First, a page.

Tuesday, January 3, 2012

The Off Season... Sorta

Okay, so the title is not really appropriate considering the fact that for those who love fishing, there is no "off season."  However, there is a kind of off season for different ways of fishing.  For example, in the middle of the summer it would be amusing to watch a person try and walk out on a lake to drill a hole.  And in the middle of the winter it sure becomes difficult to fling a little three weight at high mountain stream trout when they wriggle under four feet of snow and ice.

 When mid summer hits and the runoff has come down, my mind looks toward those beautiful little streams up in the mountains.  They are the ones that usually require some hiking, ambling through thick brush, or slipping over large smooth boulders.  With the effort these little gems require to navigate, it's nice to have less tackle to carry.  I usually wear a fishing vest, but as I have come to better understand, the more you know what you are doing the less gear you need.

Here is my first attempt at a minimalistic approach to fly fishing.  And it begins with a homemade flyfishing lanyard.

This is a little neoprene bag, coated with plastidip.  I made it to carry my Frogs Fanny.

This is a little container for split shot.  I don't know just yet whether I will be keeping this on the lanyard since most of the fishing I do in these streams is with dries.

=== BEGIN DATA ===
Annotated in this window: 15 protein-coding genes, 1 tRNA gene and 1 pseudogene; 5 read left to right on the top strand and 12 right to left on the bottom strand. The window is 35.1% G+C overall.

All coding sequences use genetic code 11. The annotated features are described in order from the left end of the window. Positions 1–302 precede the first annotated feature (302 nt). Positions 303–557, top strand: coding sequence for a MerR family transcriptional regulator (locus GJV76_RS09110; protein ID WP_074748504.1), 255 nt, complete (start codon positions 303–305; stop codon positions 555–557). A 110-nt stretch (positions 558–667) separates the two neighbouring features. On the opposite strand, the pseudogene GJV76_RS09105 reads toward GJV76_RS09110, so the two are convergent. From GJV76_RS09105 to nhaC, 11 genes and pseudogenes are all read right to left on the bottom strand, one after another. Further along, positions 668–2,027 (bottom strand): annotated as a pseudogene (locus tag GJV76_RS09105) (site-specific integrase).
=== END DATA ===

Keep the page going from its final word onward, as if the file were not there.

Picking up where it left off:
This is a clip that I placed right in the bottom center of the lanyard, so I can attach it to my shirt or waders.  This keeps the lanyard from moving around too much or getting in the way when leaning over.

This is a small container that will more likely hold flies than indicators, but right now it is their temporary home.

This is my liquid fly flotant.  I'm not sure that I will keep the quick release on there.

Nippers are a must have.

I considered attaching these to a swivel with a retractor and I still might, but figured I would give them a try here first.

This is a tippet holder.  It is made from a bic pen tube, 20# mono that is braided, a swivel and a clip, and it is all coated in Plastidip.  You can see the swivel in this picture.

A view where the clip can be seen.

I had some help from my wife with this part.  It is the neck pad.  It is made from neoprene (I had some old waders).  I cut out a rectangular strip, folded both ends in and then ran a cross stitch down it to form two tubelike sections.  The cord is paracord, and each tube has one cord run through it.  The ends I bought from Sportsmans Warehouse for just over a dollar.

Here is Will modeling the lanyard.

There are definitely some refinements that I will be making, especially after I start field testing it, but for all intents and purposes it is ready to fish!  Now I need to think of something else to work on, or maybe I should just tie some flies or paint some jigs.